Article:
Michael Jordan’s center-of-the-world form held for only about a decade. Joe Montana was gassed after the ’80s. Once careers stretch through multiple eras, cross-time comparisons begin to fail. Brady is now the most prolific quarterback the NFL has ever seen. He’s won more Super Bowls than Montana and Terry Bradshaw, and he’s continuing to cast a shadow over the league long after Peyton Manning retired. Rivalries, contemporary and historic, have passed him by. Now, he only tries to outpace himself.
Longevity has become the defining athletic attribute of sports today. When LeBron’s career is complete, we won’t just process it by the sheer force of its numbers, but by the span during which he continuously served as the face of the league. And for now, we’ll understand him through the lens of infinite expectation; what LeBron has already done is less interesting than what he seems to be capable of, or where he might harness those capabilities.
The present is concrete. We can touch it, and so it is unremarkable. But the future remains unbound, and this age has encouraged us to be greedy and extravagant in the ways that we dream. This crop of greats has already accomplished far more than their predecessors, and in doing so they’ve presented a radical notion: What if a late-career injury or setback doesn’t necessarily preclude retirement? If 30 or 40 isn’t a reasonable age at which to expect a drop-off, when, if ever, should we expect Federer or Brady to eventually ride off into the sunset?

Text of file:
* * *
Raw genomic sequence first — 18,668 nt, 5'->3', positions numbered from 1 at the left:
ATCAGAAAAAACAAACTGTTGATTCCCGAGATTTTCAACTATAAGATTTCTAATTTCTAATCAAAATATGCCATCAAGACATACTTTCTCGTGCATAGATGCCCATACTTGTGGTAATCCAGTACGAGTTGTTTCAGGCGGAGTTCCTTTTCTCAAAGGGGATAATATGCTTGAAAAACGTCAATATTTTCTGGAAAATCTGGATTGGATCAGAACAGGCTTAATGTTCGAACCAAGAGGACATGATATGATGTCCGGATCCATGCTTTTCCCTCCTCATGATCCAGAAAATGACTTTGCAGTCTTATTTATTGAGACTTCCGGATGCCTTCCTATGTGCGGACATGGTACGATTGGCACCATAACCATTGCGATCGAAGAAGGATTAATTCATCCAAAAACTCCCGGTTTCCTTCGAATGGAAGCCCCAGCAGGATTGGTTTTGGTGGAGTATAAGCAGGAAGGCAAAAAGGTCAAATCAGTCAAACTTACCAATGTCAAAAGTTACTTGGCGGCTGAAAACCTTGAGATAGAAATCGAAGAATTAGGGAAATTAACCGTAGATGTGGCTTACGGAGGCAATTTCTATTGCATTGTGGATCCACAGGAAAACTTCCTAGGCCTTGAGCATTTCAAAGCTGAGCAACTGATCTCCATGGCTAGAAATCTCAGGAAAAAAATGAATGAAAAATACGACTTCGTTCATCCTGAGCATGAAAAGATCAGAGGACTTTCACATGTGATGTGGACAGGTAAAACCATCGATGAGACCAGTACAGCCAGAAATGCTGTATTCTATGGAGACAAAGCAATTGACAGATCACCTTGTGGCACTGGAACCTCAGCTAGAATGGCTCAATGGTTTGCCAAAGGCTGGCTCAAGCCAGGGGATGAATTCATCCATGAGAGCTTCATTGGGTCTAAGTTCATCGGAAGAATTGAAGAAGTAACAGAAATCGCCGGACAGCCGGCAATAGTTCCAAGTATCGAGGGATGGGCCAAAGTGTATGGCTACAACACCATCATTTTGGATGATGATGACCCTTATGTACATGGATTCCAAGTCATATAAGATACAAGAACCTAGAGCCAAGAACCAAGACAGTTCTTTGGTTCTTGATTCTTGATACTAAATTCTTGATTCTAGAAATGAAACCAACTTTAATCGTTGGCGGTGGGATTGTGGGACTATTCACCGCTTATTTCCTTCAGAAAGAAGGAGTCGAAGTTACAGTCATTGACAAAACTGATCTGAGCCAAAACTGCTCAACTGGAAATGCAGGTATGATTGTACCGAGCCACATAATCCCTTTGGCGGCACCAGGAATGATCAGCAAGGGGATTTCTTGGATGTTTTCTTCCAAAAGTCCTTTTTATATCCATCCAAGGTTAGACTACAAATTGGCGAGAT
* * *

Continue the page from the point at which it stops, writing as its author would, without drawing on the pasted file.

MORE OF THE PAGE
While it’s clear that our standards for recovery and decline are being distorted, it’s unclear how this generation of athletes will change our comprehension of greatness. In tennis, particularly, the current golden age has caused many to question the existential future of the game. Federer, Serena, and Nadal have lorded over the sport for the last decade and a half and smashed every key record to pieces. The conditions for greatness now require tennis players to stack trophies into the clouds until the foundation is hardly visible, something that is made possible only across an extended career. Djokovic was dominant from 2011 to 2016, reaching 17 major finals and winning 10 titles. He sits fourth among men on the Open era major wins list, and yet, without a glorified second wind, he’ll almost certainly pale in comparison to his peers.